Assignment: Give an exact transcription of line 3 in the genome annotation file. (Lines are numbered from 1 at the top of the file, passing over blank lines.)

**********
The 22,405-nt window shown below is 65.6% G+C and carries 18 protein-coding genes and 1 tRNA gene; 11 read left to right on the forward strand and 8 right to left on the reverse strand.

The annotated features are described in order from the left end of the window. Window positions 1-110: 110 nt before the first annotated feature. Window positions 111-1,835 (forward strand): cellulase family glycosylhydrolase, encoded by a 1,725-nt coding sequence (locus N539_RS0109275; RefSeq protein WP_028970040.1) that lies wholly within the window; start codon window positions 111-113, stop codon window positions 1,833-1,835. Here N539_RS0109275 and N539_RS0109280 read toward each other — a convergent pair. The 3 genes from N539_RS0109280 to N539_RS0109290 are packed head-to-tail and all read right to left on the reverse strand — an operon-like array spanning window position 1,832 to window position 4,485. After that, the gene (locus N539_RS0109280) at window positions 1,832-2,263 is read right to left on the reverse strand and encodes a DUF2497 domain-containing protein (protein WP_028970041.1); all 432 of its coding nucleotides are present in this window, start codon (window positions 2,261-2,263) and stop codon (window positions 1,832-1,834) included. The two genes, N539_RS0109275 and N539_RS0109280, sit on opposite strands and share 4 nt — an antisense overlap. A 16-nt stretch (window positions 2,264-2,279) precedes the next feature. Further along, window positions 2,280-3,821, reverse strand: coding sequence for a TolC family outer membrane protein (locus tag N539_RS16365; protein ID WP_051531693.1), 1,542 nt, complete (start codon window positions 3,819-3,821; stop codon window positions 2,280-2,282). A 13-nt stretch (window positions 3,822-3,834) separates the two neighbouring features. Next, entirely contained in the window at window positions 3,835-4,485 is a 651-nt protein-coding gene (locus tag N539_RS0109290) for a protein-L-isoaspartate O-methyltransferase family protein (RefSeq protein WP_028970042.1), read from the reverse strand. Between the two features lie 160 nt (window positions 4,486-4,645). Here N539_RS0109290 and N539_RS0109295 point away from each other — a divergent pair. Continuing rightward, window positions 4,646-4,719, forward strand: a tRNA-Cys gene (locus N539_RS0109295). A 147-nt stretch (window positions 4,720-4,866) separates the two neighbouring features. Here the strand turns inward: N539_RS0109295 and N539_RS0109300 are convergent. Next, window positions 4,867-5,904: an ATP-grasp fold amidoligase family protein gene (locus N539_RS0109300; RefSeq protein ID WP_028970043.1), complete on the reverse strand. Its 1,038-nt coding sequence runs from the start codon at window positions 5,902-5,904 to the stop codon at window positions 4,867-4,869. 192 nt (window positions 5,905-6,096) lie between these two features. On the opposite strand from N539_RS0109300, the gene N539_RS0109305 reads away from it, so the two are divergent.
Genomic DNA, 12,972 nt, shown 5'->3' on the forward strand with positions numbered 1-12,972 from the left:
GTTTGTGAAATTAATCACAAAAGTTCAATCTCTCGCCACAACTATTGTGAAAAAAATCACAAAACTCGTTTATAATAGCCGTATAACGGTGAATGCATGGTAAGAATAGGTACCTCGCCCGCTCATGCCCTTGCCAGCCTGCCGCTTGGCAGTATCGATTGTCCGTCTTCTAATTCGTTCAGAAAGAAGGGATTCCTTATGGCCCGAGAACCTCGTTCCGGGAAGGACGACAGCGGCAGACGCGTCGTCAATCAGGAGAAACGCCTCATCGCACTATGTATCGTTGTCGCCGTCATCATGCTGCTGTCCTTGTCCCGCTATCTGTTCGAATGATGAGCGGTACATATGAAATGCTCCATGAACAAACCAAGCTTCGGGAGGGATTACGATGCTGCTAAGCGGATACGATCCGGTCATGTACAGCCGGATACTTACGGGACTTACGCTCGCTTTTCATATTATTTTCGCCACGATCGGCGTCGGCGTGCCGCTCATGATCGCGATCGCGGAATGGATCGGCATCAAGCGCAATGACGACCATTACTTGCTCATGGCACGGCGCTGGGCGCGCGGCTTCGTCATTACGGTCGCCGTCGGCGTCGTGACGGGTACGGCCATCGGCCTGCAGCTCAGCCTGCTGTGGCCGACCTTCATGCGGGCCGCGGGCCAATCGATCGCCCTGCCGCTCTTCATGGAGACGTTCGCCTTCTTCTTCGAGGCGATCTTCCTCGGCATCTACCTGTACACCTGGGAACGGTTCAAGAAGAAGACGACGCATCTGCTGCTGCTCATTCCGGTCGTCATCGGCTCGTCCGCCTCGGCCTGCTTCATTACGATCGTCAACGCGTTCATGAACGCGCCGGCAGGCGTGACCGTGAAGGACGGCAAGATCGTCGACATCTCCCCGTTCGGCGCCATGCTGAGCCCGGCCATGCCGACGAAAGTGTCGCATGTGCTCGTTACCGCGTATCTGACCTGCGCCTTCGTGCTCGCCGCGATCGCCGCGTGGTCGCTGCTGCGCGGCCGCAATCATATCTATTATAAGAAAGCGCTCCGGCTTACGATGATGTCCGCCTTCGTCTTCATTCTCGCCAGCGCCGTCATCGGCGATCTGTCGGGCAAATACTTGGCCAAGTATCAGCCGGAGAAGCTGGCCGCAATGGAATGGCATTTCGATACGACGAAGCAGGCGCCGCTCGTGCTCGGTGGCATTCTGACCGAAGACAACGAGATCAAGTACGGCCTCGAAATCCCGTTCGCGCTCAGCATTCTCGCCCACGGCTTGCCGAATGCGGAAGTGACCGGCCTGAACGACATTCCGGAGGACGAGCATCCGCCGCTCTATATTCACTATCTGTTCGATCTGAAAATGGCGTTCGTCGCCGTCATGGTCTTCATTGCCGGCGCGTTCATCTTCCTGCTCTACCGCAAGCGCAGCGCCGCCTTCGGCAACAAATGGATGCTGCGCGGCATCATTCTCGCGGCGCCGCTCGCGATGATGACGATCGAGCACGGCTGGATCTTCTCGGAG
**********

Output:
Genomic DNA, 12,972 nt, shown 5'->3' on the forward strand with positions numbered 1-12,972 from the left: